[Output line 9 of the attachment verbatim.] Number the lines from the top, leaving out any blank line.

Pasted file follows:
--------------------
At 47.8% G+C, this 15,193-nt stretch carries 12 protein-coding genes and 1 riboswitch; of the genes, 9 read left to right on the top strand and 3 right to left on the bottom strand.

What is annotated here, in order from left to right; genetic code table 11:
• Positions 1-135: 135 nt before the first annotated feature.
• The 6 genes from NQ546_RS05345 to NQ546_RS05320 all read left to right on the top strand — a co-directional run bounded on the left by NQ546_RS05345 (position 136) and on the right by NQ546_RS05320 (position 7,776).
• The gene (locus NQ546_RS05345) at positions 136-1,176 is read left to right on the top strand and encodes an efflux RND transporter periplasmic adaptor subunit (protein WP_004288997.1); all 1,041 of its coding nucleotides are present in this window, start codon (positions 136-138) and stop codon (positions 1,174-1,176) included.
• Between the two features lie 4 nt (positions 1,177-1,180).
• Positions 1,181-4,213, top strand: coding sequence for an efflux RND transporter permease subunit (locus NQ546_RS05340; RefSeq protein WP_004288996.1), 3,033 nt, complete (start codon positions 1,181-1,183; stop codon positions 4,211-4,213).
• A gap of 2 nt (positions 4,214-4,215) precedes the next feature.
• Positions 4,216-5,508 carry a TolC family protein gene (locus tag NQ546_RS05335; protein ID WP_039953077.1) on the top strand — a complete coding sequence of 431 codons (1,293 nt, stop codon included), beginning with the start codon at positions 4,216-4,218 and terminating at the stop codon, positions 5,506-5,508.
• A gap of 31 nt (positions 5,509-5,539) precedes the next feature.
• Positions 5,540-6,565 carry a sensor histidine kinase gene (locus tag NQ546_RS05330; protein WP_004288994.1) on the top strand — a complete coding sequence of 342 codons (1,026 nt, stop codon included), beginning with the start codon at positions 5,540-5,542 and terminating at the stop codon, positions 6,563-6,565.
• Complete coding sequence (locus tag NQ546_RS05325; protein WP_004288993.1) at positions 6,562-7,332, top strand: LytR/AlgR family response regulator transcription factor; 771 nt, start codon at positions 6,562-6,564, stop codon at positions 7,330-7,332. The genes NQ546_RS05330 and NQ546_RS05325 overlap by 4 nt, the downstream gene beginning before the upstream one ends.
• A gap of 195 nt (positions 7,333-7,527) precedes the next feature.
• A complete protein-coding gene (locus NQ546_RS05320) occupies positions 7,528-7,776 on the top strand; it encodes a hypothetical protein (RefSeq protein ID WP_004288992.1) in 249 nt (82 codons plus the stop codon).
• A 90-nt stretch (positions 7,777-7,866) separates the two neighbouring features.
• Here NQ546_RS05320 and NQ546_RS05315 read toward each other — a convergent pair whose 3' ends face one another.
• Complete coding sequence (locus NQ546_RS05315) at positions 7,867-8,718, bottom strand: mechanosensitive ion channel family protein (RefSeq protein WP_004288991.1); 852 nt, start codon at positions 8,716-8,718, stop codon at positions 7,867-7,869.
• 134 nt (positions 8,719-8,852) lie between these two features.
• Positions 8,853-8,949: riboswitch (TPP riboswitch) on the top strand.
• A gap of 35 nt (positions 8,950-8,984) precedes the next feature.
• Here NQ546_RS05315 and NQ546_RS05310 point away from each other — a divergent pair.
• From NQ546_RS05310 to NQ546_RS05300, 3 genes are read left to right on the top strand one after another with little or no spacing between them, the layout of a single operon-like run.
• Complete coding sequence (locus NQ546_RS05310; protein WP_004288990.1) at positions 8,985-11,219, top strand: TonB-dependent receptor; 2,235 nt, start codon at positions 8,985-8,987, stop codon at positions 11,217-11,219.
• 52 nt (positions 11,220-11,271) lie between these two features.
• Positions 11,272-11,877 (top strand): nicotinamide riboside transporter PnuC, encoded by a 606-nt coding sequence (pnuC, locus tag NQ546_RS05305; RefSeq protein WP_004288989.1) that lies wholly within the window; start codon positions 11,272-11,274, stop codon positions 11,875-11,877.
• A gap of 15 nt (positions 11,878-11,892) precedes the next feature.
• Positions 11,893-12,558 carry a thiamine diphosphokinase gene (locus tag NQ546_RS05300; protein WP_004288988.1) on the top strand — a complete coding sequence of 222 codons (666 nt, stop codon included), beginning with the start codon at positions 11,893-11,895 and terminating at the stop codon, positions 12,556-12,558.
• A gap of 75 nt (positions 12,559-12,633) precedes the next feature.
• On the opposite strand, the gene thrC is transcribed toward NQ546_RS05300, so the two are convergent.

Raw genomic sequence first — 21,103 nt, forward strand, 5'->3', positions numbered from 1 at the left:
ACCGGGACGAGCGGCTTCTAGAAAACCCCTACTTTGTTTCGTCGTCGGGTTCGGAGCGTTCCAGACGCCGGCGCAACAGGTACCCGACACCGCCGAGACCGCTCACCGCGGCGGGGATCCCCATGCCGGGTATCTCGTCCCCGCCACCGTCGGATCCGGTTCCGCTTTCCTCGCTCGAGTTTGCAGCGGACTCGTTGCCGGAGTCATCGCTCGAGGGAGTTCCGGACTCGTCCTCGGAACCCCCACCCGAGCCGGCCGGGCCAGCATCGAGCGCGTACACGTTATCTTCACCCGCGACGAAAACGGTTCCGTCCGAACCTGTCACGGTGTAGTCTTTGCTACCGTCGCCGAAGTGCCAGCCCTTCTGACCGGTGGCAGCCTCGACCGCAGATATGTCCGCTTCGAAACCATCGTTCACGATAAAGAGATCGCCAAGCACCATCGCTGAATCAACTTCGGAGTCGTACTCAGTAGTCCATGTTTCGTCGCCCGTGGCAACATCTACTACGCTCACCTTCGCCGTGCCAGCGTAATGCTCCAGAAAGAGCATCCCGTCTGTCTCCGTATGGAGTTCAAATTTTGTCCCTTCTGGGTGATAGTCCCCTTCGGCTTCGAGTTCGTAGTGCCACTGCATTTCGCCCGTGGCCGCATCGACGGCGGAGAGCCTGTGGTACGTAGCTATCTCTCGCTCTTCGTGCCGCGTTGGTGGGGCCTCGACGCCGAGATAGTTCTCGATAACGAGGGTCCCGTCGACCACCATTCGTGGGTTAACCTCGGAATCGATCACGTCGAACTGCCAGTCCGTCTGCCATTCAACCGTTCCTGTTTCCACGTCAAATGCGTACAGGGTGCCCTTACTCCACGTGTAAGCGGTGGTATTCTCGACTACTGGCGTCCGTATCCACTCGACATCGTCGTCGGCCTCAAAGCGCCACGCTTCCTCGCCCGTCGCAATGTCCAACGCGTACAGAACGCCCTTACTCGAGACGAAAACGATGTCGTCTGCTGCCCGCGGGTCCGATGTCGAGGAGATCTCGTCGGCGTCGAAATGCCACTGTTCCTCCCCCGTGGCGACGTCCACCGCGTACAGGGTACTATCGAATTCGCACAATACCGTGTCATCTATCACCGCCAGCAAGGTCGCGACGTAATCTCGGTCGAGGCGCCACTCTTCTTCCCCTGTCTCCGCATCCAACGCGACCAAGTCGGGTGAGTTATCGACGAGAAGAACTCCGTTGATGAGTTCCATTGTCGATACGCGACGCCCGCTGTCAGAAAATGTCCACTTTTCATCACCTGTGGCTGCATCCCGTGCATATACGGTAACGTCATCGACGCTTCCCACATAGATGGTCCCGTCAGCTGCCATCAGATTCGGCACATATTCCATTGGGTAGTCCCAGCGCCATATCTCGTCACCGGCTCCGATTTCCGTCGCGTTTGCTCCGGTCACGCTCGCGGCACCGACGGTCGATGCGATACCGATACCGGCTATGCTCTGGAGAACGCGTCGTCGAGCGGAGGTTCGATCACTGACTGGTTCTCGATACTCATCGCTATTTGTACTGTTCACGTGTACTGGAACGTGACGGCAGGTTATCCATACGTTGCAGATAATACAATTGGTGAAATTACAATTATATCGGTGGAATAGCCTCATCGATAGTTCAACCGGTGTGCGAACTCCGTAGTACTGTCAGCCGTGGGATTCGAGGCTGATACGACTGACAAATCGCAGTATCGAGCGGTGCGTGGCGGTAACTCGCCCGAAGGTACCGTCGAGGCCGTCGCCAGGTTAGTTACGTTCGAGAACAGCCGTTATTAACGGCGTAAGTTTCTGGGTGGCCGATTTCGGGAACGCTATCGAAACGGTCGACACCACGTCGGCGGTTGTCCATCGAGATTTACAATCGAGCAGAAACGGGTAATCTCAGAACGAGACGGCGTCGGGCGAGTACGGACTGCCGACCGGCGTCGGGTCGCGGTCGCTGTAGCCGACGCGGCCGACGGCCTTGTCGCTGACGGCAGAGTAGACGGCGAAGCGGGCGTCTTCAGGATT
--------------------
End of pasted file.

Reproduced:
• Positions 4,216-5,508 carry a TolC family protein gene (locus tag NQ546_RS05335; protein ID WP_039953077.1) on the top strand — a complete coding sequence of 431 codons (1,293 nt, stop codon included), beginning with the start codon at positions 4,216-4,218 and terminating at the stop codon, positions 5,506-5,508.